I’ve been thinking recently about a meeting I covered as a young reporter, which has stayed with me for years since.
It was an unremarkable event in Sheffield, in around 2004, ahead of that year’s European elections. The British National Party (remember them?) was pressing to win a seat in Yorkshire and city leaders were spooked by the threat that presented.
Civic and political leaders came together at Sheffield City Hall to show a united front against the BNP and give personal statements denouncing them.
I can only imagine the reaction of former Johnson Press colleagues when absorbing recent messages from their chief executive Ashley Highfield about the future of the papers they work for.
The ambition to make local news a successful digital product has been talked about for more than a decade, but no regional publisher has yet to make money in this area. So one could be forgiven some scepticism when hearing lines about creating ‘platform neutral’ newsrooms. Mumsnet even gets a mention.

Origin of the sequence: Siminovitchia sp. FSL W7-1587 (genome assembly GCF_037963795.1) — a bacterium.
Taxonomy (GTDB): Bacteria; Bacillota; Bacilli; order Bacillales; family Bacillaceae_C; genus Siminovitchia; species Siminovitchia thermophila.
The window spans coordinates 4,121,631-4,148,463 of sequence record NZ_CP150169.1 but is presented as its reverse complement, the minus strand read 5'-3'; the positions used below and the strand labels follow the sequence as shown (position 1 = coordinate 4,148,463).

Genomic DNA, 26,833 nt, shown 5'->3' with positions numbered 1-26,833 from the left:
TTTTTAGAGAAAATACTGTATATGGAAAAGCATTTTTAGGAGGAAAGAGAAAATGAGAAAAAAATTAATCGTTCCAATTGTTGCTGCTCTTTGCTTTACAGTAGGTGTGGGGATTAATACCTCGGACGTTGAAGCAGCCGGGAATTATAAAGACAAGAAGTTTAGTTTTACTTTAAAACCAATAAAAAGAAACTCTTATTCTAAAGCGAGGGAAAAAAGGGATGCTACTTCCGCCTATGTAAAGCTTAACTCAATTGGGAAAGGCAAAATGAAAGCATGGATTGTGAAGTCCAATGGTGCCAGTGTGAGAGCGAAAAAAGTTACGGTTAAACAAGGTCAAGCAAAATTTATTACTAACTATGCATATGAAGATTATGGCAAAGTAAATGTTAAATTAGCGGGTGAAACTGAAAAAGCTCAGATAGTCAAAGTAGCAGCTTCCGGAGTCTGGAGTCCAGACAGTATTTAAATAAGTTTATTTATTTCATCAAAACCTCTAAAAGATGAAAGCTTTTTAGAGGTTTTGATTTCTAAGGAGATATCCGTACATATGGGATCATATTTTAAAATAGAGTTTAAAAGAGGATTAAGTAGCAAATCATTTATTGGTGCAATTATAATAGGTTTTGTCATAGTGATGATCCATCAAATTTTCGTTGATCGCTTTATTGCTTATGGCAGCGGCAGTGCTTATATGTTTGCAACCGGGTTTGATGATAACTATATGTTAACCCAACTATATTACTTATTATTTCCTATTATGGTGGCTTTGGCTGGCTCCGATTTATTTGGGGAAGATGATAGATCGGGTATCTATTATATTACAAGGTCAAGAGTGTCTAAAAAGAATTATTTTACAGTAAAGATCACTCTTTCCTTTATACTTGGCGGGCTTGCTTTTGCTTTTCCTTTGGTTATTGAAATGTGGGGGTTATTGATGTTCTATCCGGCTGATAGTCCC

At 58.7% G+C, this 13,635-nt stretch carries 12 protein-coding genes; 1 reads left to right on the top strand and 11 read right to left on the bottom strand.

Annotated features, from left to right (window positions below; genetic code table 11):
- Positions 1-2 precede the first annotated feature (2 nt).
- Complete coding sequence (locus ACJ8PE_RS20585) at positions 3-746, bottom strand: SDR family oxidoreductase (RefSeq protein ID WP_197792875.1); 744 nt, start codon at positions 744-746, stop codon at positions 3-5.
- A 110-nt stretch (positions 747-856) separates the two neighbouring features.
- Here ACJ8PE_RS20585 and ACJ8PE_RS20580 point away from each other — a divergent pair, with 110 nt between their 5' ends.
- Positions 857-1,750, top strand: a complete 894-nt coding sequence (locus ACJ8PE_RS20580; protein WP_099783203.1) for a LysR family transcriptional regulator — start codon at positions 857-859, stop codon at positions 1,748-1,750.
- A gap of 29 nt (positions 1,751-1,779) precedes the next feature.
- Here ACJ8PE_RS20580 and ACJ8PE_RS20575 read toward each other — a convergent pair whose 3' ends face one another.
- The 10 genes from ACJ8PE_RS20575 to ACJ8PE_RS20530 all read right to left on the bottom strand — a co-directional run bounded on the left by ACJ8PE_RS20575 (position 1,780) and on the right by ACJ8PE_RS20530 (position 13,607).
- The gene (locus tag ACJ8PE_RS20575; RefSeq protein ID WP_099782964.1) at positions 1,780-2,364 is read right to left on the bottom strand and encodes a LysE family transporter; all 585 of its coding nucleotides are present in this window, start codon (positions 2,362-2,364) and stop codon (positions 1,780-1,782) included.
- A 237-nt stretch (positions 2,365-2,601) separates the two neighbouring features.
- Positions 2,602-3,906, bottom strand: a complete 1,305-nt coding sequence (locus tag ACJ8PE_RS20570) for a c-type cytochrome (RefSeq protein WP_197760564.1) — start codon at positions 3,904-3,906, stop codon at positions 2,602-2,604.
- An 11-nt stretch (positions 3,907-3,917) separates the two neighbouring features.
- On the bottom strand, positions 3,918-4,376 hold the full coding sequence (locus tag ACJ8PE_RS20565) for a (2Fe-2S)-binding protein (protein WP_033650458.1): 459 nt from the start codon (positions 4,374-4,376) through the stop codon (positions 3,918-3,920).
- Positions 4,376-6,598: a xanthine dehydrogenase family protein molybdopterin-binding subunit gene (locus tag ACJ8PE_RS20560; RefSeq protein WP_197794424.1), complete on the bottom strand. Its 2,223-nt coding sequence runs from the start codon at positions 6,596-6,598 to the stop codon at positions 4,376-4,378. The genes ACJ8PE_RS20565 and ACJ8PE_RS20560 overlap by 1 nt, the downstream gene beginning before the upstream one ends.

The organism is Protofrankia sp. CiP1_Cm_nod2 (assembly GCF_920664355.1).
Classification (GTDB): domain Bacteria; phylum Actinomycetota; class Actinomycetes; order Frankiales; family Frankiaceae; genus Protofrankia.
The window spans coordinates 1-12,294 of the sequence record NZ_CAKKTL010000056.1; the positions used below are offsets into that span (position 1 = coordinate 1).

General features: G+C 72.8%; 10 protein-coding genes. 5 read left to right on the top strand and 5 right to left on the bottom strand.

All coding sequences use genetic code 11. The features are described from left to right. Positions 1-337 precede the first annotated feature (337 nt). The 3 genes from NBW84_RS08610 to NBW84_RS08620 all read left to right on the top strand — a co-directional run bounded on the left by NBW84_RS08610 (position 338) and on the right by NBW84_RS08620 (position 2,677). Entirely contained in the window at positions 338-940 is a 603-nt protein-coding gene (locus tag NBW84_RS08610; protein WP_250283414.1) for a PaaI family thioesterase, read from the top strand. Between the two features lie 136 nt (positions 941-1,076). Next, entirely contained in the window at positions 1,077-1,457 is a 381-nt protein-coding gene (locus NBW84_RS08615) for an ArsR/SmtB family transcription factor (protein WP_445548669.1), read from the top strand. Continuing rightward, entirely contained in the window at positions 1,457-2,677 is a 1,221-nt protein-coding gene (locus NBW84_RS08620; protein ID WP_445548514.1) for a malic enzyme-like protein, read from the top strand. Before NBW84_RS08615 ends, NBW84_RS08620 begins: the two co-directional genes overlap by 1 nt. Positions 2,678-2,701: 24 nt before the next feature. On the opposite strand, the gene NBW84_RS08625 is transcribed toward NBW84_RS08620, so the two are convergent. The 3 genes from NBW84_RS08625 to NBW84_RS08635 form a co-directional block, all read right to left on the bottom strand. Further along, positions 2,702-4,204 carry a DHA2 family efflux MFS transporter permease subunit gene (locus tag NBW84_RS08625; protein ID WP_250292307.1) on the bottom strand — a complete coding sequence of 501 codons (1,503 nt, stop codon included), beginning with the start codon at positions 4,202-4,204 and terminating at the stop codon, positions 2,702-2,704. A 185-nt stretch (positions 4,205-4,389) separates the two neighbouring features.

A recent post by Jon Slattery has confirmed what I have been hearing about the continuing problems at my old employers, the Sheffield Star. He reports that staff are balloting to strike next week over plans to cut yet more editorial numbers from an already overstretched newsroom.
I left the paper in 2004, and ballots were taking place then (at that time, it was over pay: strike action was avoided). Nearly seven years and two editors later, it appears that conditions have got worse. Recent stories about painful cock-ups caused by a new production system (see picture, right) have added to the frustration.